The Tavern at Graybarns: Excellent

The Tavern at Graybarns: Excellent

The Graybarns Inn opened in mid-2017 where the old Silvermine Inn used to be. The Glazier Group has undertaken substantial renovations, and created six luxury suites from around $650 a night. More to the point, they completely redid the old Silvermine Tavern to the somewhat smaller and much more elegant Tavern at Graybarns, which opened last October.

Tables

The restaurant, unlike its sprawling predecessor with indifferent food, is a single room with around 20 tables and a crackling fire and excellent food created by Chef Ben Freemole. There is also a second smaller room for group events. Last night it looked like there might be a birthday party there, maybe a Sweet Sixteen party for about 15 young women.

It seemed difficult to get weekend reservations there because of the restaurant’s popularity, so we decided to go on a Thursday evening at 5:45. OpenTable gave us a choice of only a couple of early times, but in fact the restaurant was never more than half full, with about  seven tables occupied. This may have something to do with how many tables the restaurant releases to OpenTable or who might be coming for later dining.  However, even on weekends, the waitress told us you may be able to get a reservation by calling and asking if there have been cancellations.

barBecause of the foggy weather, we left and arrived early, and while we could have gone directly to our table, the hostess suggested we might want to have a drink at the bar before being seated. This was a great idea:  the bar was warm and comfortable and just steps from the dining room. It was beautifully decorated, with the mid-bar pillar being some of the tavern’s original lumber. In addition to the conventional drinks, they have a selection kooky sounding cocktails, including “Greyhound” and “Corpse Reviver.”

When we were seated at our table, we were immediately provided with some wonderful, crusty bread and unsalted butter topped with a bit of sea salt (you can get it without the salt if you want). And, soon after we ordered we also got a lovely bowl of mixed olives to munch on.

The menu is not huge, but consists of 9 Small Plates ($13-$21) and 10 Large Plates ($19 to $36), plus $50 Strip Steak and a 40 oz Porterhouse for two ($130). While you can order a number  of lovely things, you can also just order the beautiful Tavern Double Cheeseburger for just $19.

crab toast

The menu varies daily, with their additions printed on the menu that day. We were both taken with the Crab Toast ($21) as an appetizer, served on sourdough toast with espelette pepper in the sauce, and topped with chives. The crab was plentiful and the mildly peppery sauce way more interesting than the usual creamy goo you might have had elsewhere.

duck

For one main course, we ordered Duck Breast ($36) served with grilled radicchio strips, a bit of parsnip puree and parsley, along with some surprise sweet potato chips. The duck was tender, juicy and medium rare as we’d hoped, and the portion was substantial.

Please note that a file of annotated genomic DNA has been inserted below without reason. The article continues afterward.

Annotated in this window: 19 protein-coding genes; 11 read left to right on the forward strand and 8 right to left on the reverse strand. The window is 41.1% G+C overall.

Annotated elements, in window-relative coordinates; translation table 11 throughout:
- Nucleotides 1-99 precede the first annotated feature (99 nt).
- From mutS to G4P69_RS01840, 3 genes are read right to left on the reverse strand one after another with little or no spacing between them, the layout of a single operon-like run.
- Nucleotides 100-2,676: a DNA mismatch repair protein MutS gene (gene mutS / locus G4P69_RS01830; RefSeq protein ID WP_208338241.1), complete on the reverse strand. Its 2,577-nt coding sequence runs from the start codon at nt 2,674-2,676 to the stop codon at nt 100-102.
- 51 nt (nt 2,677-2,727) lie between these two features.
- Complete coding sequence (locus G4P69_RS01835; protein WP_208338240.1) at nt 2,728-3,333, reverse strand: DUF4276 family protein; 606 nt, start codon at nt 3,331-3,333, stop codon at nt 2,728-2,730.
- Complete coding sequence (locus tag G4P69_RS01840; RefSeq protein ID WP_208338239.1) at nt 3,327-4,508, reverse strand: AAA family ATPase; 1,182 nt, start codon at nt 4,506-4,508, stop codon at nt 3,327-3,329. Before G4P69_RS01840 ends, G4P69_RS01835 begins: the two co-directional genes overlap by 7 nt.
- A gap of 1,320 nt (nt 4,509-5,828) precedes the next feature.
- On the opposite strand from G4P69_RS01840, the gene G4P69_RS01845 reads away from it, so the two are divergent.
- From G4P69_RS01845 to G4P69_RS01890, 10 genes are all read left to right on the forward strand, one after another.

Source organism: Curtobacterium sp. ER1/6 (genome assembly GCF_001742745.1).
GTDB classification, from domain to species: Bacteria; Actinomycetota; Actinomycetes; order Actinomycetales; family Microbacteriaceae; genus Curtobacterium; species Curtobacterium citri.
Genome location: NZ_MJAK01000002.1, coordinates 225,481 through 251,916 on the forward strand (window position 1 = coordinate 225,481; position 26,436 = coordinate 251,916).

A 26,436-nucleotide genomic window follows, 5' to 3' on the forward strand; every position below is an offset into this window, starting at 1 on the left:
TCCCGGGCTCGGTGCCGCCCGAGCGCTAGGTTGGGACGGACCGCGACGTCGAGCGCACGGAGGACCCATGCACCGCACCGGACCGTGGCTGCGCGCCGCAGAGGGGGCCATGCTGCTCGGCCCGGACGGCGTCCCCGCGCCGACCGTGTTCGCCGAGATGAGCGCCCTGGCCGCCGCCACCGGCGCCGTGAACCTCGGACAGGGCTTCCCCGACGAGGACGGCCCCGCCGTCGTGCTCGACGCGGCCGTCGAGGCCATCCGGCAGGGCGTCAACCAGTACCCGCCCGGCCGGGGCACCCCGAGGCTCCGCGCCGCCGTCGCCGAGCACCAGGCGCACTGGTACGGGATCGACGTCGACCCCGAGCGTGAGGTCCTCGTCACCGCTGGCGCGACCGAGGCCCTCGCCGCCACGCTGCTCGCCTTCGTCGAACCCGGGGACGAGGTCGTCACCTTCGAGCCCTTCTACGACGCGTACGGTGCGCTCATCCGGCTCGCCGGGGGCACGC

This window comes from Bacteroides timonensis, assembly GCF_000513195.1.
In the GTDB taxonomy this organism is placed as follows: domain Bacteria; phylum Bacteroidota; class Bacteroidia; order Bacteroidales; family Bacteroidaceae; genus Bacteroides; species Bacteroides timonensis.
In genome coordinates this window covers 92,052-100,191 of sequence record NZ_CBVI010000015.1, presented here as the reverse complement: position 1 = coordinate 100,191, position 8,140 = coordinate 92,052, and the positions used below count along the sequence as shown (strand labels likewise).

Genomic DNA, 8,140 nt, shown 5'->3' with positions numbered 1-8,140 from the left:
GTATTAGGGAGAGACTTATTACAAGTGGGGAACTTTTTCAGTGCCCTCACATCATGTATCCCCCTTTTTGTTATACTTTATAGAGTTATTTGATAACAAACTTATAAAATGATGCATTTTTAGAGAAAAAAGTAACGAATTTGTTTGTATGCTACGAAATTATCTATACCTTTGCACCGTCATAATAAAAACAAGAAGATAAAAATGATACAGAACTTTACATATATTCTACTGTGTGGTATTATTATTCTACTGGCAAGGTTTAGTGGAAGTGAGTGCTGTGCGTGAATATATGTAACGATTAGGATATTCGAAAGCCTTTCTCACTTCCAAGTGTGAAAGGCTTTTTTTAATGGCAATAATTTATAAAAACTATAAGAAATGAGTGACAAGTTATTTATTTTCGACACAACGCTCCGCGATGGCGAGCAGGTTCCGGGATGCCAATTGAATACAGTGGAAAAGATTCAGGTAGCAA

Our other entrée was Reginetti Pasta ($24) with short ribs sugo, rosemary and pecorino.  This is the sort of dish where the short rib meat was in hiding under the pasta, so we include a close-up to show the featured meat as well. This may have been the winning dish that night: the flavors of the pasta, beef and pecorino harmonized so well.

pudddingThe dessert menu was limited to just 3 items: Apple Crisp, Chocolate Mousse and Sheep’s Milk Triple Cream cheese, each for $9. We elected to split the chocolate mousse, and this was the evening’s only misfire. It was just chocolate pudding, with no liqueur flavor or anything else to distinguish it. Little different than the classc pudding I use in making a chocolate pie.

Even with the relatively small house that night, the noise level was significant, with some noise coming from the patrons and more from the bar area. If the restaurant had been full, it would have been quite a bit more so.

Our bill, with tax but before tip, including 2 drinks($22) and 2 glasses of wine ($32) was $187.18.We also needed to tip the valet parking and the coat check.

However, over all, this was a top notch experience with excellent and service and décor and excellent food and drink. We can’t recommend it highly enough.

outside

Antioxidants: another scam?

blueberriesWe know that people who eat a lot of fruits and vegetables are generally more healthy than those who don’t and people have hypothesized that the antioxidants in those fruits are the reason. According to this hypothesis, free radicals in the body can do damage to cells and genes and even cause cancer. And antioxidants can vacuum up free radicals by combining with them.

This theory keeps being repeated by cooking writer who somehow have taken this as gospel, particularly those exposed to the unaccredited Institute for Integrative Nutrition, who scams hundreds of students each year. They push the idea of colorful fruits and veggies being more healthful.